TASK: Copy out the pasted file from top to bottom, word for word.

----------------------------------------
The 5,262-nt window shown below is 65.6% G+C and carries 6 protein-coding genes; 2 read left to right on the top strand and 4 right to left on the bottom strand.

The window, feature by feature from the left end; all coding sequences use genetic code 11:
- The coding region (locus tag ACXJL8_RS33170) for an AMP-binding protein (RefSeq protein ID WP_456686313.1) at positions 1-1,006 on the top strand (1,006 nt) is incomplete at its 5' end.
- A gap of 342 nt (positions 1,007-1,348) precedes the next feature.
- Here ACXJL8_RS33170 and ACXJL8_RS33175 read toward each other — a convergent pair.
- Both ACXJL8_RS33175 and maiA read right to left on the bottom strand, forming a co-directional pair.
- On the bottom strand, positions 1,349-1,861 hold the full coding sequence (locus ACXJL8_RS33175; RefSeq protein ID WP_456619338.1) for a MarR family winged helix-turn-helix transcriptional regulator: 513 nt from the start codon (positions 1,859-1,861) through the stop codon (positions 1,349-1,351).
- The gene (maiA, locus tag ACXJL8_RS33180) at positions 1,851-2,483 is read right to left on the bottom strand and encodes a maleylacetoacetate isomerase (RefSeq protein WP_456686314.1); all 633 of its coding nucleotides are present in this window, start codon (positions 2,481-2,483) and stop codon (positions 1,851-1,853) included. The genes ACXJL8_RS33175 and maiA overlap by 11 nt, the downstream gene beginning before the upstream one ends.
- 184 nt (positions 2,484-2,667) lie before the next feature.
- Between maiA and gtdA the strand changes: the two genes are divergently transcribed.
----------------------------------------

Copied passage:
The 5,262-nt window shown below is 65.6% G+C and carries 6 protein-coding genes; 2 read left to right on the top strand and 4 right to left on the bottom strand.

The window, feature by feature from the left end; all coding sequences use genetic code 11:
- The coding region (locus tag ACXJL8_RS33170) for an AMP-binding protein (RefSeq protein ID WP_456686313.1) at positions 1-1,006 on the top strand (1,006 nt) is incomplete at its 5' end.
- A gap of 342 nt (positions 1,007-1,348) precedes the next feature.
- Here ACXJL8_RS33170 and ACXJL8_RS33175 read toward each other — a convergent pair.
- Both ACXJL8_RS33175 and maiA read right to left on the bottom strand, forming a co-directional pair.
- On the bottom strand, positions 1,349-1,861 hold the full coding sequence (locus ACXJL8_RS33175; RefSeq protein ID WP_456619338.1) for a MarR family winged helix-turn-helix transcriptional regulator: 513 nt from the start codon (positions 1,859-1,861) through the stop codon (positions 1,349-1,351).
- The gene (maiA, locus tag ACXJL8_RS33180) at positions 1,851-2,483 is read right to left on the bottom strand and encodes a maleylacetoacetate isomerase (RefSeq protein WP_456686314.1); all 633 of its coding nucleotides are present in this window, start codon (positions 2,481-2,483) and stop codon (positions 1,851-1,853) included. The genes ACXJL8_RS33175 and maiA overlap by 11 nt, the downstream gene beginning before the upstream one ends.
- 184 nt (positions 2,484-2,667) lie before the next feature.
- Between maiA and gtdA the strand changes: the two genes are divergently transcribed.